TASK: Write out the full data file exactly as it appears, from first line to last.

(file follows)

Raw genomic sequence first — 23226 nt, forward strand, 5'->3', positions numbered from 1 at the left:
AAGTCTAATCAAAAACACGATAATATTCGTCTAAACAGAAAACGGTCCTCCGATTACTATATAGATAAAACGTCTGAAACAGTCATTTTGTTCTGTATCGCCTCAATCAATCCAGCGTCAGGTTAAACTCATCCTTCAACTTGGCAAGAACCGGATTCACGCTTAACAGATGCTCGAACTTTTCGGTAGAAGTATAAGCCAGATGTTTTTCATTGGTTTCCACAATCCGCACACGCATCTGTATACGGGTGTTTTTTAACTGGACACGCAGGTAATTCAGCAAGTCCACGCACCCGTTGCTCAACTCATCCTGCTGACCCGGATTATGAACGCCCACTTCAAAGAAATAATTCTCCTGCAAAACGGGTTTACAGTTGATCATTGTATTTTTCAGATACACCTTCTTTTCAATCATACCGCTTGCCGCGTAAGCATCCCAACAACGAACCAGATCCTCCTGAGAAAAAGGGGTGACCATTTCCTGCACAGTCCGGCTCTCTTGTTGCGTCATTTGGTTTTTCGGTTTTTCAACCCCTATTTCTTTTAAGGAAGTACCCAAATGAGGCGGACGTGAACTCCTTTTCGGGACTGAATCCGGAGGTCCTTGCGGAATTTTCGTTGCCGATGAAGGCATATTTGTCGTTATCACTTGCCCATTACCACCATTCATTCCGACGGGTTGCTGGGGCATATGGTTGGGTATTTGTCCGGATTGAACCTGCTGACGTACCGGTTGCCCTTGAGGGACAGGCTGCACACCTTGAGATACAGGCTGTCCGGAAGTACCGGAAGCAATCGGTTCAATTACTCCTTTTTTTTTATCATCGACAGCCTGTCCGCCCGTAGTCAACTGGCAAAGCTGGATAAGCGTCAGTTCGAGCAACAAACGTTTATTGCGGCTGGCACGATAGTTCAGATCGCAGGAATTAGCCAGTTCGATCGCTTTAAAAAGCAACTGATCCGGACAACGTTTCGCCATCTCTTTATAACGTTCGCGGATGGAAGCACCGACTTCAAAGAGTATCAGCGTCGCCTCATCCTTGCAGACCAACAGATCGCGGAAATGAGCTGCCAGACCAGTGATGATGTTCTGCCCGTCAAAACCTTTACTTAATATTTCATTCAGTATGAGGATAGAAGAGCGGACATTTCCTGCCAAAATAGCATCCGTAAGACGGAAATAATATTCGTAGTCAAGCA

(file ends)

Raw genomic sequence first — 23226 nt, forward strand, 5'->3', positions numbered from 1 at the left:
AAGTCTAATCAAAAACACGATAATATTCGTCTAAACAGAAAACGGTCCTCCGATTACTATATAGATAAAACGTCTGAAACAGTCATTTTGTTCTGTATCGCCTCAATCAATCCAGCGTCAGGTTAAACTCATCCTTCAACTTGGCAAGAACCGGATTCACGCTTAACAGATGCTCGAACTTTTCGGTAGAAGTATAAGCCAGATGTTTTTCATTGGTTTCCACAATCCGCACACGCATCTGTATACGGGTGTTTTTTAACTGGACACGCAGGTAATTCAGCAAGTCCACGCACCCGTTGCTCAACTCATCCTGCTGACCCGGATTATGAACGCCCACTTCAAAGAAATAATTCTCCTGCAAAACGGGTTTACAGTTGATCATTGTATTTTTCAGATACACCTTCTTTTCAATCATACCGCTTGCCGCGTAAGCATCCCAACAACGAACCAGATCCTCCTGAGAAAAAGGGGTGACCATTTCCTGCACAGTCCGGCTCTCTTGTTGCGTCATTTGGTTTTTCGGTTTTTCAACCCCTATTTCTTTTAAGGAAGTACCCAAATGAGGCGGACGTGAACTCCTTTTCGGGACTGAATCCGGAGGTCCTTGCGGAATTTTCGTTGCCGATGAAGGCATATTTGTCGTTATCACTTGCCCATTACCACCATTCATTCCGACGGGTTGCTGGGGCATATGGTTGGGTATTTGTCCGGATTGAACCTGCTGACGTACCGGTTGCCCTTGAGGGACAGGCTGCACACCTTGAGATACAGGCTGTCCGGAAGTACCGGAAGCAATCGGTTCAATTACTCCTTTTTTTTTATCATCGACAGCCTGTCCGCCCGTAGTCAACTGGCAAAGCTGGATAAGCGTCAGTTCGAGCAACAAACGTTTATTGCGGCTGGCACGATAGTTCAGATCGCAGGAATTAGCCAGTTCGATCGCTTTAAAAAGCAACTGATCCGGACAACGTTTCGCCATCTCTTTATAACGTTCGCGGATGGAAGCACCGACTTCAAAGAGTATCAGCGTCGCCTCATCCTTGCAGACCAACAGATCGCGGAAATGAGCTGCCAGACCAGTGATGATGTTCTGCCCGTCAAAACCTTTACTTAATATTTCATTCAGTATGAGGATAGAAGAGCGGACATTTCCTGCCAAAATAGCATCCGTAAGACGGAAATAATATTCGTAGTCAAGCA